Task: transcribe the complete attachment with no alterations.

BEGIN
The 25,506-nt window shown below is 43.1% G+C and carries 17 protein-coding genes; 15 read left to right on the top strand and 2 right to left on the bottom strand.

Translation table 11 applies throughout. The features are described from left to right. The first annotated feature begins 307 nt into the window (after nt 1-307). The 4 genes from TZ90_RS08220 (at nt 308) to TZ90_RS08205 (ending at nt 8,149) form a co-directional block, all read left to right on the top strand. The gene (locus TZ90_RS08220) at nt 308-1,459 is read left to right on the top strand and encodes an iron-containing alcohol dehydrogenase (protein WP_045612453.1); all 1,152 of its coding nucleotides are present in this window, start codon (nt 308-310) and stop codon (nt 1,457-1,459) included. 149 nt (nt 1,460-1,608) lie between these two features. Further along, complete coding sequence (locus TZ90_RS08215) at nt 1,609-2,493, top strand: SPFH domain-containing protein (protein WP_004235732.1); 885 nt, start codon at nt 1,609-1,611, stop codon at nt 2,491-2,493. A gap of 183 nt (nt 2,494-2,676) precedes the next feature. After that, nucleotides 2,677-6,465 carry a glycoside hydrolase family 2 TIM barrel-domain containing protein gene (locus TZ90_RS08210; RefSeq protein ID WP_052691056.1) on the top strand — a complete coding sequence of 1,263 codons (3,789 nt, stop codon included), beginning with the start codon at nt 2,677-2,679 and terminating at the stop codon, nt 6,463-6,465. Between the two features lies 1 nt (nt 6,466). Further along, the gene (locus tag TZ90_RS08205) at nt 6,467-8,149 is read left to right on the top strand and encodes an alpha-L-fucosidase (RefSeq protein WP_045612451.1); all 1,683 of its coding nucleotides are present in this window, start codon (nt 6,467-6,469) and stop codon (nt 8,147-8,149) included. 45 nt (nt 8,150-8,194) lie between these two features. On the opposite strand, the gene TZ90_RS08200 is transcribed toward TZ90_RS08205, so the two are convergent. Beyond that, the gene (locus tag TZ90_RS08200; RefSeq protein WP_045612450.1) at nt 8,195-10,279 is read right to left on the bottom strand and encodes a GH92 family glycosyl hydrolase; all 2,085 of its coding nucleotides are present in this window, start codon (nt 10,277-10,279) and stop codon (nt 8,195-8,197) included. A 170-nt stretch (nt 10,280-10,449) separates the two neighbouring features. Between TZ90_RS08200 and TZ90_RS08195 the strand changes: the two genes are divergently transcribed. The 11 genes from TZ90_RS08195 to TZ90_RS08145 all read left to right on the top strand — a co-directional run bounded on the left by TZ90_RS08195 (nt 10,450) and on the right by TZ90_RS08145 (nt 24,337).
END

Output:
The 25,506-nt window shown below is 43.1% G+C and carries 17 protein-coding genes; 15 read left to right on the top strand and 2 right to left on the bottom strand.

Translation table 11 applies throughout. The features are described from left to right. The first annotated feature begins 307 nt into the window (after nt 1-307). The 4 genes from TZ90_RS08220 (at nt 308) to TZ90_RS08205 (ending at nt 8,149) form a co-directional block, all read left to right on the top strand. The gene (locus TZ90_RS08220) at nt 308-1,459 is read left to right on the top strand and encodes an iron-containing alcohol dehydrogenase (protein WP_045612453.1); all 1,152 of its coding nucleotides are present in this window, start codon (nt 308-310) and stop codon (nt 1,457-1,459) included. 149 nt (nt 1,460-1,608) lie between these two features. Further along, complete coding sequence (locus TZ90_RS08215) at nt 1,609-2,493, top strand: SPFH domain-containing protein (protein WP_004235732.1); 885 nt, start codon at nt 1,609-1,611, stop codon at nt 2,491-2,493. A gap of 183 nt (nt 2,494-2,676) precedes the next feature. After that, nucleotides 2,677-6,465 carry a glycoside hydrolase family 2 TIM barrel-domain containing protein gene (locus TZ90_RS08210; RefSeq protein ID WP_052691056.1) on the top strand — a complete coding sequence of 1,263 codons (3,789 nt, stop codon included), beginning with the start codon at nt 2,677-2,679 and terminating at the stop codon, nt 6,463-6,465. Between the two features lies 1 nt (nt 6,466). Further along, the gene (locus tag TZ90_RS08205) at nt 6,467-8,149 is read left to right on the top strand and encodes an alpha-L-fucosidase (RefSeq protein WP_045612451.1); all 1,683 of its coding nucleotides are present in this window, start codon (nt 6,467-6,469) and stop codon (nt 8,147-8,149) included. 45 nt (nt 8,150-8,194) lie between these two features. On the opposite strand, the gene TZ90_RS08200 is transcribed toward TZ90_RS08205, so the two are convergent. Beyond that, the gene (locus tag TZ90_RS08200; RefSeq protein WP_045612450.1) at nt 8,195-10,279 is read right to left on the bottom strand and encodes a GH92 family glycosyl hydrolase; all 2,085 of its coding nucleotides are present in this window, start codon (nt 10,277-10,279) and stop codon (nt 8,195-8,197) included. A 170-nt stretch (nt 10,280-10,449) separates the two neighbouring features. Between TZ90_RS08200 and TZ90_RS08195 the strand changes: the two genes are divergently transcribed. The 11 genes from TZ90_RS08195 to TZ90_RS08145 all read left to right on the top strand — a co-directional run bounded on the left by TZ90_RS08195 (nt 10,450) and on the right by TZ90_RS08145 (nt 24,337).